dinasztie said...

I used to be fond of this performance but now I'm kind of indifferent. I agree with your review and rating.

Could you please write about Hoffman next? :)

Maciej said...

Totally agree with your review!

Can I ask you: what do you think of Affleck's performance?

Louis Morgan said...

Michael: Well any of the ones you named would have been a better choice than Arkin especially Bardem. I mean they gave Arkin a nomination for a role that was basically just a less complex version of his Oscar winning one, whereas Bardem despite playing a villain again, gave such a wildly different performance from his Oscar winning one.

dinasztie: I am going to wait on Hoffman only because everyone predicted that it is between Waltz and Hoffman so I might as well keep some suspense for my ranking. I could put Waltz last, but I already blabbed about him thinking he would not be nominated.

Maciej: I thought he was fine, but just like in his last film he probably should cast someone else in the lead. Again I did not think he was bad at all, just I'm sure someone else could have been better. I think he has the right idea with his first film.

Michael Patison said...

My thoughts exactly on Bardem. He's equally menacing as in his Oscar-winning performance and he does it so differently.

Anonymous said...

I agree. Absolutely nothing special. If anyone had to be nominated, I'd go with Cranston. To be fair, though this isn't really an actor's film.

koook160 (Robert MacFarlane) said...

My Best Supporting Actor Ballot is iffy. I've seen Django twice, and I still can't decide if Waltz was Lead or Supporting. So, here's my ballot if I do consider him Supporting:

1. Christoph Waltz in Django Unchained
2. Sam Rockwell in Seven Psychopaths
3. Tommy Lee Jones in Lincoln
4. Christopher Walken in Seven Psychopaths
5. Leonardo DiCaprio in Django Unchained

If I push him up to lead, just push everyone else I listed up a notch and add Jason Clarke in Zero Dark Thirty as the fifth slot. Or Nate Parker in Arbitrage. Or Ben Whishaw in Cloud Atlas.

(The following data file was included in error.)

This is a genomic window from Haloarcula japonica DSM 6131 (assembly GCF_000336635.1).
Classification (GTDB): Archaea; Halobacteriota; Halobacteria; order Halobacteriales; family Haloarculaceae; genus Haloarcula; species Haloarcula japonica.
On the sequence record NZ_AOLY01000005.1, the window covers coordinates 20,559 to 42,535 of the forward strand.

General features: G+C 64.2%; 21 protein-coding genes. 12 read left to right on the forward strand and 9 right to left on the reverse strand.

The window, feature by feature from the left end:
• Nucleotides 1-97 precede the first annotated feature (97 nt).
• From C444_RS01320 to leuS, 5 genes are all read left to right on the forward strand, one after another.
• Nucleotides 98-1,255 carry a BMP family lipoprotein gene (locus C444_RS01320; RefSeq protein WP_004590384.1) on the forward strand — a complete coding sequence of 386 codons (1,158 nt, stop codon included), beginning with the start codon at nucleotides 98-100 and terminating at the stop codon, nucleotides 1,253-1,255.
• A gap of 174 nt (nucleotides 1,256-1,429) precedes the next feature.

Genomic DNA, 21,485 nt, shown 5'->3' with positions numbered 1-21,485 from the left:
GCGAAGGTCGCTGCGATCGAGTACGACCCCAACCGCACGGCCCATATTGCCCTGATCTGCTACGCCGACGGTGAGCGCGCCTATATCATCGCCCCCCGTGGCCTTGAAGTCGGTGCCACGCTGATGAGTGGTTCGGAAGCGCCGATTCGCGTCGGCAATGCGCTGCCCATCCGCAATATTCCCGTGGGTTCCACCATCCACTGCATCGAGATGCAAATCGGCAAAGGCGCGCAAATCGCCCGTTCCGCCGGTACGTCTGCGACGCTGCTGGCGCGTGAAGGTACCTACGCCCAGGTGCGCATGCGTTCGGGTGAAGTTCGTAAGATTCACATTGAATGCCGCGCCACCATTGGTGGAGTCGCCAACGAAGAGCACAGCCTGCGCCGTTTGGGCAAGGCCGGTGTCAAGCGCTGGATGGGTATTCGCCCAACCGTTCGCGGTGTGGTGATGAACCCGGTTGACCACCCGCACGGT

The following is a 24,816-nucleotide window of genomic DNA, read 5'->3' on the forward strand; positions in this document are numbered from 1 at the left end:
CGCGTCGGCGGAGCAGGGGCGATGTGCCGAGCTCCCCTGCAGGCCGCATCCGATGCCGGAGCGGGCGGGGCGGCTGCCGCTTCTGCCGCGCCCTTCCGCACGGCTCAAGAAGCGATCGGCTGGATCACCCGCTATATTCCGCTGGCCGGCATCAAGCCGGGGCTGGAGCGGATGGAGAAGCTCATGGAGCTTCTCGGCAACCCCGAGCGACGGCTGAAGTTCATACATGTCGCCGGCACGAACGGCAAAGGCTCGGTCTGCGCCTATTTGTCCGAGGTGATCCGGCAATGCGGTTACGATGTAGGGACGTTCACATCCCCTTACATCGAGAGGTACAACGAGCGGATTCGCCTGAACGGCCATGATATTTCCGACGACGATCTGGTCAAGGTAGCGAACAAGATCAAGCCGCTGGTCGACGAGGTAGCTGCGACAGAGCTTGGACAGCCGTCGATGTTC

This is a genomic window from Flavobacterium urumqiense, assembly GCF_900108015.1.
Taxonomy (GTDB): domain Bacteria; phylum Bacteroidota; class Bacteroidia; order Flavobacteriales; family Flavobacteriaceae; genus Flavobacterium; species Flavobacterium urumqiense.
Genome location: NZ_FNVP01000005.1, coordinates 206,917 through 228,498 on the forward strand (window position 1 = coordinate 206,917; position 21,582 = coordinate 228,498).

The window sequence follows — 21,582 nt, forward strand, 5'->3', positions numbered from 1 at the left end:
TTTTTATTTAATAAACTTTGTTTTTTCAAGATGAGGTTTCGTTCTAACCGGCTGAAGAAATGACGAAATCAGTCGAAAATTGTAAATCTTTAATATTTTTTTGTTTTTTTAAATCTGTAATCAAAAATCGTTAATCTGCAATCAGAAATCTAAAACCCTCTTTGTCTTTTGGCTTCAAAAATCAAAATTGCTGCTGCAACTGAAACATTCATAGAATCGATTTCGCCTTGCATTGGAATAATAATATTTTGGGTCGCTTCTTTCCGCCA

Anonymous said...

Relating to Ben Affleck, what are your thoughts on Gone Baby Gone, Louis?

JamDenTel said...

I don't get why they didn't nominate John Goodman. He was in FLIGHT (where he was great) and TROUBLE WITH THE CURVE, he's never had a nomination, he's actually in more of the film than Arkin and is better...I really don't get it.

Anonymous said...

Goodman's actually in less of the film than Arkin and does the same thing. The difference is, I at least kind of remember Arkin. I don't remember Goodman at all.

Louis Morgan said...

Anonymous: I would agree Cranston is best, but I would also agree that it is not an actor's film.

Anonymous: I like all three of his films, although I think all are good but not quite great.

JamDenTel: I thought Goodman was fine here, but I preferred Arkin to him. I have not seen him in Trouble With the Curve. I thought he was one of the many problems with Flight though.

joe burns said...

Seems like this is shaping up to be a weak year for you. Haven't seen him, but I'll predict he'll do better then Jones.

Michael Patison said...

I think Affleck's films have become gradually better and better. I think Argo was great.

koook160 (Robert MacFarlane) said...

I thought Argo was forgetable. For my money, it's got nothing on The Town.